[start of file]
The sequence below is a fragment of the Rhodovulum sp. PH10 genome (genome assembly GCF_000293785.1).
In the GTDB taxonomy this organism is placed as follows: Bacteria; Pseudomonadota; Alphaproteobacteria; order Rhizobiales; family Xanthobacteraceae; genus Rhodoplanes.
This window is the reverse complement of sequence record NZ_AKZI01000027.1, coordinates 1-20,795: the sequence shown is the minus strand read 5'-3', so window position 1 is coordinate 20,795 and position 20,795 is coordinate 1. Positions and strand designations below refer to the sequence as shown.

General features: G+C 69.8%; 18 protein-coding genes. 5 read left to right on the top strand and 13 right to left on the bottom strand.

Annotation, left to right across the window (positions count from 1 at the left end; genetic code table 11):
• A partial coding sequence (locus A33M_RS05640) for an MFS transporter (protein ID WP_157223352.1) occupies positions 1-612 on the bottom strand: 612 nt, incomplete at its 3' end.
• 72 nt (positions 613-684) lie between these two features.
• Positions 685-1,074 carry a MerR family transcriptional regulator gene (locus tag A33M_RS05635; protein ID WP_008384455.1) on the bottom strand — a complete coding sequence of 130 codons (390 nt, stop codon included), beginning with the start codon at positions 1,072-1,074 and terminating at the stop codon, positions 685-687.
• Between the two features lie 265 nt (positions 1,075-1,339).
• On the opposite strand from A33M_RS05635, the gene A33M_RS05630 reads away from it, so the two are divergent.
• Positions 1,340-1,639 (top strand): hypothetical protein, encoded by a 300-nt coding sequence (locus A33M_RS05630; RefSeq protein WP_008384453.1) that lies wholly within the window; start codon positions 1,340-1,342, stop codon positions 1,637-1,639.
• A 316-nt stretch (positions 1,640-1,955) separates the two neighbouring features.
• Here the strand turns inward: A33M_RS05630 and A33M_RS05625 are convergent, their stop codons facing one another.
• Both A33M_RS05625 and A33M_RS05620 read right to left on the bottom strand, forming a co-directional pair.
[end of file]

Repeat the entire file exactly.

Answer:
The sequence below is a fragment of the Rhodovulum sp. PH10 genome (genome assembly GCF_000293785.1).
In the GTDB taxonomy this organism is placed as follows: Bacteria; Pseudomonadota; Alphaproteobacteria; order Rhizobiales; family Xanthobacteraceae; genus Rhodoplanes.
This window is the reverse complement of sequence record NZ_AKZI01000027.1, coordinates 1-20,795: the sequence shown is the minus strand read 5'-3', so window position 1 is coordinate 20,795 and position 20,795 is coordinate 1. Positions and strand designations below refer to the sequence as shown.

General features: G+C 69.8%; 18 protein-coding genes. 5 read left to right on the top strand and 13 right to left on the bottom strand.

Annotation, left to right across the window (positions count from 1 at the left end; genetic code table 11):
• A partial coding sequence (locus A33M_RS05640) for an MFS transporter (protein ID WP_157223352.1) occupies positions 1-612 on the bottom strand: 612 nt, incomplete at its 3' end.
• 72 nt (positions 613-684) lie between these two features.
• Positions 685-1,074 carry a MerR family transcriptional regulator gene (locus tag A33M_RS05635; protein ID WP_008384455.1) on the bottom strand — a complete coding sequence of 130 codons (390 nt, stop codon included), beginning with the start codon at positions 1,072-1,074 and terminating at the stop codon, positions 685-687.
• Between the two features lie 265 nt (positions 1,075-1,339).
• On the opposite strand from A33M_RS05635, the gene A33M_RS05630 reads away from it, so the two are divergent.
• Positions 1,340-1,639 (top strand): hypothetical protein, encoded by a 300-nt coding sequence (locus A33M_RS05630; RefSeq protein WP_008384453.1) that lies wholly within the window; start codon positions 1,340-1,342, stop codon positions 1,637-1,639.
• A 316-nt stretch (positions 1,640-1,955) separates the two neighbouring features.
• Here the strand turns inward: A33M_RS05630 and A33M_RS05625 are convergent, their stop codons facing one another.
• Both A33M_RS05625 and A33M_RS05620 read right to left on the bottom strand, forming a co-directional pair.